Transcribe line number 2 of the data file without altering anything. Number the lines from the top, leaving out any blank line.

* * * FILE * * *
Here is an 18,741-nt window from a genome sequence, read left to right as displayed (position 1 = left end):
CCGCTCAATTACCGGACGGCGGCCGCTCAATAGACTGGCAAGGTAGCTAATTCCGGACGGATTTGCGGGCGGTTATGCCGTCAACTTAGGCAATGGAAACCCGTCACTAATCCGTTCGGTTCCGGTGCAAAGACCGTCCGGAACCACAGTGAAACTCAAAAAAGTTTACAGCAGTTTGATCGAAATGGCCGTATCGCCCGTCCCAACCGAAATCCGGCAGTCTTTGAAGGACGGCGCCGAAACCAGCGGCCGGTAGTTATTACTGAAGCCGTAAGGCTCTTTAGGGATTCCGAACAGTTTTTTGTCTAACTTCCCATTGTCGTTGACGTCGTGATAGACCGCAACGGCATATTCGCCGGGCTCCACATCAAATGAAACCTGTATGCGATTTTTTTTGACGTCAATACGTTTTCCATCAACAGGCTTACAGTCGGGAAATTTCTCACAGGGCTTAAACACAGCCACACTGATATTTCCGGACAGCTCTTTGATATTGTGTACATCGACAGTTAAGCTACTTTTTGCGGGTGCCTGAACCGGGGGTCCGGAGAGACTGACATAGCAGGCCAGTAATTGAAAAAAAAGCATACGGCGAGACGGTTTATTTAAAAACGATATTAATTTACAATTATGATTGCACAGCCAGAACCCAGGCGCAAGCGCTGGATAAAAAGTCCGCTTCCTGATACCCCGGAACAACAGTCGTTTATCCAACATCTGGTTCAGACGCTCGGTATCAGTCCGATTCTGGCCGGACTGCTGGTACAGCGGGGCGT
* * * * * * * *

CCGCTCAATTACCGGACGGCGGCCGCTCAATAGACTGGCAAGGTAGCTAATTCCGGACGGATTTGCGGGCGGTTATGCCGTCAACTTAGGCAATGGAAACCCGTCACTAATCCGTTCGGTTCCGGTGCAAAGACCGTCCGGAACCACAGTGAAACTCAAAAAAGTTTACAGCAGTTTGATCGAAATGGCCGTATCGCCCGTCCCAACCGAAATCCGGCAGTCTTTGAAGGACGGCGCCGAAACCAGCGGCCGGTAGTTATTACTGAAGCCGTAAGGCTCTTTAGGGATTCCGAACAGTTTTTTGTCTAACTTCCCATTGTCGTTGACGTCGTGATAGACCGCAACGGCATATTCGCCGGGCTCCACATCAAATGAAACCTGTATGCGATTTTTTTTGACGTCAATACGTTTTCCATCAACAGGCTTACAGTCGGGAAATTTCTCACAGGGCTTAAACACAGCCACACTGATATTTCCGGACAGCTCTTTGATATTGTGTACATCGACAGTTAAGCTACTTTTTGCGGGTGCCTGAACCGGGGGTCCGGAGAGACTGACATAGCAGGCCAGTAATTGAAAAAAAAGCATACGGCGAGACGGTTTATTTAAAAACGATATTAATTTACAATTATGATTGCACAGCCAGAACCCAGGCGCAAGCGCTGGATAAAAAGTCCGCTTCCTGATACCCCGGAACAACAGTCGTTTATCCAACATCTGGTTCAGACGCTCGGTATCAGTCCGATTCTGGCCGGACTGCTGGTACAGCGGGGCGT